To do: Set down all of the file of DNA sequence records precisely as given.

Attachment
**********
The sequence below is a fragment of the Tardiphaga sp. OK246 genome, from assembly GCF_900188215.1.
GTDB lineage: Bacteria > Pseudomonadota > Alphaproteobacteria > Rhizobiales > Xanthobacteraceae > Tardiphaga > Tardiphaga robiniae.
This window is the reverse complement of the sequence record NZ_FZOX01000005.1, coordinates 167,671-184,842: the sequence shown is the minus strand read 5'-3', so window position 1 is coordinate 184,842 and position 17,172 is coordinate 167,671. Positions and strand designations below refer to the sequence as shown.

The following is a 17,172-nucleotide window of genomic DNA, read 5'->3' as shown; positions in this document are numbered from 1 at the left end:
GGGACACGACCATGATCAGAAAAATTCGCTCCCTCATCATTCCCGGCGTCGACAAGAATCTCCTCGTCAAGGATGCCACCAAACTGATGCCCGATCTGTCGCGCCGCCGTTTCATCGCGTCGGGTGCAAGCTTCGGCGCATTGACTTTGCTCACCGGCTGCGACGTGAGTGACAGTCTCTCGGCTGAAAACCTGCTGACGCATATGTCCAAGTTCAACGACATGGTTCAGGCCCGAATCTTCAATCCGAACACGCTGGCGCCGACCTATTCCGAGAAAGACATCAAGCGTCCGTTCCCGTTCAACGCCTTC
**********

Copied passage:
The sequence below is a fragment of the Tardiphaga sp. OK246 genome, from assembly GCF_900188215.1.
GTDB lineage: Bacteria > Pseudomonadota > Alphaproteobacteria > Rhizobiales > Xanthobacteraceae > Tardiphaga > Tardiphaga robiniae.
This window is the reverse complement of the sequence record NZ_FZOX01000005.1, coordinates 167,671-184,842: the sequence shown is the minus strand read 5'-3', so window position 1 is coordinate 184,842 and position 17,172 is coordinate 167,671. Positions and strand designations below refer to the sequence as shown.

The following is a 17,172-nucleotide window of genomic DNA, read 5'->3' as shown; positions in this document are numbered from 1 at the left end:
GGGACACGACCATGATCAGAAAAATTCGCTCCCTCATCATTCCCGGCGTCGACAAGAATCTCCTCGTCAAGGATGCCACCAAACTGATGCCCGATCTGTCGCGCCGCCGTTTCATCGCGTCGGGTGCAAGCTTCGGCGCATTGACTTTGCTCACCGGCTGCGACGTGAGTGACAGTCTCTCGGCTGAAAACCTGCTGACGCATATGTCCAAGTTCAACGACATGGTTCAGGCCCGAATCTTCAATCCGAACACGCTGGCGCCGACCTATTCCGAGAAAGACATCAAGCGTCCGTTCCCGTTCAACGCCTTC